Self-regulation — the ability to manage your emotions and behavior even in the face of trauma — is the foundation of resilience, Valter said.

When we sense danger, the brain activates our sympathetic nervous system, triggering a fight-or-flight response; other parts of your brain shut down so we can cope with the stress in front of us.

“It’s kind of like zebras out on the grassy plains,” Valter said. “They’re grazing. It’s beautiful, warm, relaxing, and they really relax their bodies. Then they see a lion — danger — and they take off immediately.”

As soon as the danger is gone, zebras will go back and relax again, she said. And the human equivalent of that is the way the parasympathetic nervous system shifts our bodies back into relaxation mode when we sense we’re no longer in danger.

“The difference between animals and humans,” she continued, “is when we have that lion show up in our lives, we might take off or we might fight, but then we link memories and emotions and thoughts to that danger. So when we see something similar, we have learned to think that is a dangerous thing.”

Sometimes the new danger is real. Other times, we might be reacting to a past trauma. So the first step is teaching people how to not be impulsive and reactive.

Illustration of a brain wearing headphones and working on a laptop and a nose dangling from a rope over a computer.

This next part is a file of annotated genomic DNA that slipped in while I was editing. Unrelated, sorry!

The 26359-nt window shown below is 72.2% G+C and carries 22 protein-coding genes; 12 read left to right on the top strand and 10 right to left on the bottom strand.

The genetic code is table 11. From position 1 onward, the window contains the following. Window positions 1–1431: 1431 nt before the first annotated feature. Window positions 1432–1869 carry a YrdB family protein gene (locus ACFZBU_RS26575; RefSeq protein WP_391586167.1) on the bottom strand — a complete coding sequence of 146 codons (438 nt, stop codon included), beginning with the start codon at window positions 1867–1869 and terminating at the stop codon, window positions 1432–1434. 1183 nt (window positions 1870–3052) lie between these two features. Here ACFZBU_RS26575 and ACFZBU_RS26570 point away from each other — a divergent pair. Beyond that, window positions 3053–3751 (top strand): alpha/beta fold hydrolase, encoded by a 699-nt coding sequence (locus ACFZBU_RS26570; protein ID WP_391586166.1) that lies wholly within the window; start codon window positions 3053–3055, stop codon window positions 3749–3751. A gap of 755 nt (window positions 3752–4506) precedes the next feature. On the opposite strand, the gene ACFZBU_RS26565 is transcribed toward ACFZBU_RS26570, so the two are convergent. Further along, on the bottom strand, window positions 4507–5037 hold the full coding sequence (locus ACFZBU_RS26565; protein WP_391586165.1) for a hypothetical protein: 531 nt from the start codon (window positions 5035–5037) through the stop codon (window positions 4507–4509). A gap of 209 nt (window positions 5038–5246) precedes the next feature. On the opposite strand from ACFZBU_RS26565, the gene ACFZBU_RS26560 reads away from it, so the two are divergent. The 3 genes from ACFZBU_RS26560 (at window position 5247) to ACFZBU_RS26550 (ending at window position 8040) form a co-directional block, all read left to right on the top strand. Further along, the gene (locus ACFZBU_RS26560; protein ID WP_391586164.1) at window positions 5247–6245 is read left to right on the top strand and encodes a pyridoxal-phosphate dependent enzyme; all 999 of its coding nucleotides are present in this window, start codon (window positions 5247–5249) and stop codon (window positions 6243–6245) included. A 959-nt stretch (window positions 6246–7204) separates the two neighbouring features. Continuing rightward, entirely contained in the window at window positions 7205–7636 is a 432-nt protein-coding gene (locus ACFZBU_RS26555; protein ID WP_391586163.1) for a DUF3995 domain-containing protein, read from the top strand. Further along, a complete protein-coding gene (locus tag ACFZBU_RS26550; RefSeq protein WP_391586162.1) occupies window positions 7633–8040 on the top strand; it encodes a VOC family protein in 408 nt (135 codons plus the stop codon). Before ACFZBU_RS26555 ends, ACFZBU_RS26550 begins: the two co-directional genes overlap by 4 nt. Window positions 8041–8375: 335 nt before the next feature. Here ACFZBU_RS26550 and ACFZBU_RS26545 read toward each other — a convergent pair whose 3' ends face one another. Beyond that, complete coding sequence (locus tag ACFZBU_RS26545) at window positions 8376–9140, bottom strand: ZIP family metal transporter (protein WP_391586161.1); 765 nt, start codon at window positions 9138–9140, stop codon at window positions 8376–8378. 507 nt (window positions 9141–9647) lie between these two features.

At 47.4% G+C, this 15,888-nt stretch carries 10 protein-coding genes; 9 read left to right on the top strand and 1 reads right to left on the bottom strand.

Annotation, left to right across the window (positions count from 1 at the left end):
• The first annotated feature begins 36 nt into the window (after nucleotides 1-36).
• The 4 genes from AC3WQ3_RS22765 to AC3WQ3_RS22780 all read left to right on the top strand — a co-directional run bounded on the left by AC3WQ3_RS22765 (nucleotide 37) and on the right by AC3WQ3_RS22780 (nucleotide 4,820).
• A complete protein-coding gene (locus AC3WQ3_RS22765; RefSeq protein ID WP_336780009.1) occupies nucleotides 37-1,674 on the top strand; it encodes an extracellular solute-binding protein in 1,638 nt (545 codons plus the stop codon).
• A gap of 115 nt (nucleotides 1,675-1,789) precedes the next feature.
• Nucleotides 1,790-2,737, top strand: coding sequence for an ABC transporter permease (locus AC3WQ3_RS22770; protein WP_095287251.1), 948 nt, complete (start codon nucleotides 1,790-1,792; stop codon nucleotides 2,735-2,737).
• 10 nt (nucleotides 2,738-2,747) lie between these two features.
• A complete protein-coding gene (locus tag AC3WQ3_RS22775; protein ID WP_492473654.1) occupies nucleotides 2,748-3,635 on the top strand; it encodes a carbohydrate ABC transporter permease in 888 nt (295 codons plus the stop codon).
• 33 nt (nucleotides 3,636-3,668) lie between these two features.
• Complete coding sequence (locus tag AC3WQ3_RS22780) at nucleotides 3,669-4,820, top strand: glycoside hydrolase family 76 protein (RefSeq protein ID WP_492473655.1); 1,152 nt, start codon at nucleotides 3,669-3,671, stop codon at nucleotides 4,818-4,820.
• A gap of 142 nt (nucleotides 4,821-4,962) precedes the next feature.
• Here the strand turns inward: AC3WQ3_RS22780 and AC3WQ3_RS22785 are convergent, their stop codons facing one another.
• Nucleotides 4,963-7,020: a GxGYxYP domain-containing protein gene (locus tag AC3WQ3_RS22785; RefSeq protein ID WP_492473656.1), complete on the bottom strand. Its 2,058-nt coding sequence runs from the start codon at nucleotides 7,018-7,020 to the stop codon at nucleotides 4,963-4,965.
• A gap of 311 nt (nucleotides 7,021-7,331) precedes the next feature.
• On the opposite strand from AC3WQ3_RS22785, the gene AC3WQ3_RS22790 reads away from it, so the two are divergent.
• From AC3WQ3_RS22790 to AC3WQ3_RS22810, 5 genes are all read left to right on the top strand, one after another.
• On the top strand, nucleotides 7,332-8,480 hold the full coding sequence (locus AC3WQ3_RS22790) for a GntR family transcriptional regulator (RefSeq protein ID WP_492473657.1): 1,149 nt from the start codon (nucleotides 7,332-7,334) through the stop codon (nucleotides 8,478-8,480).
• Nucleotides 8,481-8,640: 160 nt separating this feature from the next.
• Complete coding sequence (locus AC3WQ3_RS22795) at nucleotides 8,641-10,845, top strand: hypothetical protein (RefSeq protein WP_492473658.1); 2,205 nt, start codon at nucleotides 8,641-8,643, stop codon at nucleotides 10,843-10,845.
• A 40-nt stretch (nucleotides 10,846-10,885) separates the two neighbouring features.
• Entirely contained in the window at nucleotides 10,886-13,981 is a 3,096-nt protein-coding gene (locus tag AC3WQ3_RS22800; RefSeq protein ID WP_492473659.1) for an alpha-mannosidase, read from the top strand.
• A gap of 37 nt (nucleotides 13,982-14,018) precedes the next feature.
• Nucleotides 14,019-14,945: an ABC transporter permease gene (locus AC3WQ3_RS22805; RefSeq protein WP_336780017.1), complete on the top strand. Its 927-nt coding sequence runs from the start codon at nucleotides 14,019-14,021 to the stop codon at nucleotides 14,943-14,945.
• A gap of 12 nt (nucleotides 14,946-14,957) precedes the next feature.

Lawrence Rozner, a member of the peer-run mental health nonprofit Painted Brain, drew a “Mission: Impossible” parody where the Brain is on his computer with a headset while the Nose is hanging from a wire attempting to insert a USB drive into a computer port.

(Lawrence Rozner)

“If you’re always stressed and upset and feeling like it’s dangerous, the part of the brain that shuts down is your judgment, creativity and systematic decision-making,” said Valter.

Sure, you can do some yoga or listen to music for half an hour, but often we don’t have time for that. Valter suggested getting in the habit of taking 5 to 10 seconds to scan from the top of your head to your toes and relax all the muscles in your body, she said.

Many people think that the part of meditation that helps relax the body is the breathing part, she said, but it’s the relaxing of the muscles. And you can do that throughout the day, 50 times a day.

“Now when you’re facing a stressor, a deadline, a difficult boss or co-worker or family member, you can take 5 seconds to relax and face the trauma and forever change the wiring of your brain,” said Valter. “This gets you off of an old hamster wheel of anxiety.”

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